Whether you recycle, drive a hybrid car or eat organic fruits and vegetables, you do not have to be a former vice president to know that serious measures must be taken to save the planet. Of course, you should never embark on any crusade on an empty stomach. Fortunately, there is a place in Burbank where you can eat a sandwich, drink coffee and indulge in frozen yogurt and help the environment all at the same time.
Honeydew Cafe is a sandwich shop with a purpose. When they say on their menu that they want to help protect the Earth, they mean it. Food containers, cups and utensils are made from compostable products. Napkins come from recycled paper. Cleansers are all biodegradable. Fruits, vegetables, meats, cheeses, sugars and dairy are all organic. The oxygen-bleached coffee filters keep chemicals from seeping into your coffee. Even the tables outside are made from renewable wood sources.
While I admire their eco-friendly practices, even Ed Begley Jr. would no doubt agree that a restaurant has to serve good food to survive on any planet. When Ron took an unexpected Tuesday off from work, I decided to treat him to a lunch at Honeydew Cafe.
The first thing you should know about Honeydew Cafe is that they do not have a parking lot, and street parking can be a problem, especially during the lunch rush. Expect to walk a block or two.
There is no indoor seating, and there are only a few sidewalk tables. You step inside the doorway about two steps and find yourself at the order counter. This is great if you plan on eating back at your desk, but a little inconvenient if are grabbing a bite to eat on the run. And during the lunch rush, expect a line.
Honeydew Cafe specializes in breakfast burritos, gourmet sandwiches and salads. They have three choices of frozen yogurt and a few toppings. The yogurt is hormone-free and organic dairy. They rotate flavors that include chocolate, vanilla, mango, honeydew, lychee, strawberry and kiwi. We tried the honeydew and found it creamy and flavorful but a little tart.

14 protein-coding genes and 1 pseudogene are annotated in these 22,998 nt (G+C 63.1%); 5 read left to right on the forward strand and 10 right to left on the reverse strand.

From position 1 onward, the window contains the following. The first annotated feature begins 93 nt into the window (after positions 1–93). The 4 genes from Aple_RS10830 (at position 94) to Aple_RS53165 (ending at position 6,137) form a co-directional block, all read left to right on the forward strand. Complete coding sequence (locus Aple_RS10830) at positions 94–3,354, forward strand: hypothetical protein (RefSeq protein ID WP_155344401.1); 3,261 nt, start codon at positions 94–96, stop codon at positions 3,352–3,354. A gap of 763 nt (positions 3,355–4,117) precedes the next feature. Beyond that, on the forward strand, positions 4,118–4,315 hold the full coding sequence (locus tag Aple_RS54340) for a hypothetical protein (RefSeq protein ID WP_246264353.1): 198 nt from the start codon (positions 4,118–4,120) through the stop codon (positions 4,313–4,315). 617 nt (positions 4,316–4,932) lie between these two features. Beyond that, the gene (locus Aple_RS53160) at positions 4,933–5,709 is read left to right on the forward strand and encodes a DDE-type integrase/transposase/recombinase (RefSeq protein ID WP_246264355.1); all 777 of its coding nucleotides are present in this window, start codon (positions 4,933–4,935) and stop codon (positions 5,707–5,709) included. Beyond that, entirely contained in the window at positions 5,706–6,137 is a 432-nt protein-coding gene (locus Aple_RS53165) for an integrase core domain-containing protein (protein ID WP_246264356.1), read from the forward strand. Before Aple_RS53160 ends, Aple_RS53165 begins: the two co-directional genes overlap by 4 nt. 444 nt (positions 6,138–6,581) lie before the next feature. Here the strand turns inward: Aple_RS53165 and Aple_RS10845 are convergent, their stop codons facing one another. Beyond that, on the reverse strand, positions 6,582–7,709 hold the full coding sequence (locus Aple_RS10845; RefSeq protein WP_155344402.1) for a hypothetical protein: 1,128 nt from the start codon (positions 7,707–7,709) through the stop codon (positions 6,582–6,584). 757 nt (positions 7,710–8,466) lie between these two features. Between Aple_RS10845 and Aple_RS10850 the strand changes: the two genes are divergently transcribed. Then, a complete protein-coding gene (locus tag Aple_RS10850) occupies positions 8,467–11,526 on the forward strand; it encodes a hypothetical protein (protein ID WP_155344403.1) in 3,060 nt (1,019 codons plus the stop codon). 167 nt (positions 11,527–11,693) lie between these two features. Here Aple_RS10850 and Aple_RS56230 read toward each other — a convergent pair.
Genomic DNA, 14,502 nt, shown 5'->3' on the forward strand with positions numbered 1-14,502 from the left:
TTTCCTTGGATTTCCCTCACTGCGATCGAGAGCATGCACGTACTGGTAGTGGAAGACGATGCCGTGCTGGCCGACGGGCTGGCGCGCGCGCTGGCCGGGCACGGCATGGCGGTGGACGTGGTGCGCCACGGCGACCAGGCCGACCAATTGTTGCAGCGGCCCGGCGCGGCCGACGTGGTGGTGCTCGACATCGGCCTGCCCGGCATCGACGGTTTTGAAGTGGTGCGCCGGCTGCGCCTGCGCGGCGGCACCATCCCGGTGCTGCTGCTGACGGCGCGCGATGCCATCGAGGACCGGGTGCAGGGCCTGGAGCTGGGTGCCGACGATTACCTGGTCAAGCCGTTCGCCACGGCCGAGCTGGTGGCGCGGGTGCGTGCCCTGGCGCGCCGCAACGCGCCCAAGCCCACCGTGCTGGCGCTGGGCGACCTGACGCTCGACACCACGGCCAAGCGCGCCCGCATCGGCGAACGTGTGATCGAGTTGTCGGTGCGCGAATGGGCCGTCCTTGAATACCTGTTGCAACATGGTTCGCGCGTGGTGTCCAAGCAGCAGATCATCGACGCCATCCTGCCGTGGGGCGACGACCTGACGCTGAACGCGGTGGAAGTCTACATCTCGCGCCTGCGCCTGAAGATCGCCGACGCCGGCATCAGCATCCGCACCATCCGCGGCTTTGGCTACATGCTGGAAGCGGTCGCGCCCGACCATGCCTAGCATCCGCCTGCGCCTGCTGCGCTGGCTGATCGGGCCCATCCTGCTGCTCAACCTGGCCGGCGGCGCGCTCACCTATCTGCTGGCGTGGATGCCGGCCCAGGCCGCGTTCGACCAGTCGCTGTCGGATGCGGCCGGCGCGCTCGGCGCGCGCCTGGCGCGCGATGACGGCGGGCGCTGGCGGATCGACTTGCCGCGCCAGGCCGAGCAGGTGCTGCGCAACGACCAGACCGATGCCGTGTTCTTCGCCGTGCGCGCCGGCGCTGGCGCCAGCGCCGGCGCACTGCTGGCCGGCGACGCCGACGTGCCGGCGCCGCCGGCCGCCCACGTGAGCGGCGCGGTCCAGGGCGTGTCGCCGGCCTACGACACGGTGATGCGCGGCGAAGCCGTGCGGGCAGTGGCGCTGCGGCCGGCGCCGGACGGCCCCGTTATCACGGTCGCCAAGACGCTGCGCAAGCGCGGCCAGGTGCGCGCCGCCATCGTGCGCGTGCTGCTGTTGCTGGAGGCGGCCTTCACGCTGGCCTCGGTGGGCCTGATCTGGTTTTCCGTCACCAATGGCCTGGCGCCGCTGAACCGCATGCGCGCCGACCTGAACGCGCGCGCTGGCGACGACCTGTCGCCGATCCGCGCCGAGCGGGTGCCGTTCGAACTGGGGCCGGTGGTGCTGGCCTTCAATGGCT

They offer more than a dozen gourmet sandwich selections plus a build-your-own sandwich. There is a wide variety of sandwiches that offers something for everyone, from the traditional roast beef or turkey to a tuna melt or vegetarian sandwich.
One sandwich that immediately had my attention was the muffeletta. A specialty of New Orleans that was created by the Central Grocery in 1906, the muffeletta is a Sicilian word that translates as a hollow loaf of bread stuffed.
The version of the muffeletta served at Honeydew Cafe is a respectable likeness to the ones in New Orleans. The sandwich itself is made with ham, turkey, Genoa salami, sharp cheddar cheese, aged provolone, Parmesan, tomatoes and lettuce. What makes it a real muffeletta is the olive tapenade or relish. I enjoyed it served on sourdough bread.
Ron liked the roast beef sandwich served as a wrap with provolone, lettuce, tomato and horseradish, which gave it a pleasant kick. We also tried the turkey havarti melt with a generous amount of fresh avocado. Both sandwiches were made from fresh ingredients and packed with flavor.
We sat outside at one of three wooden tables on the sidewalk. I can’t say I would want to sit there again. The sidewalk traffic and noise were a little overwhelming at times. And it felt as if the tables and chairs had just been tossed outside as an afterthought.
On my next visit, I telephoned my order ahead of time and had a friend drop me off while he drove around the block.
This time I tried the salads. The apple and brie salad over spinach was simple but delicious and rather filling, especially if you add an iced mocha.
My favorite salad was the avocado salad with mixed greens, tomatoes, onions, cucumbers, sugar snap peas, and mushrooms served with sesame ginger dressing. I was shocked at the hearty portion of avocado but loved every bite.
Honeydew Cafe has proven that a restaurant can combine eco-friendly products and resources and organic foods to create a dining experience that is delicious and good for us and our planet. After all, not even Al Gore can save the environment on an empty stomach.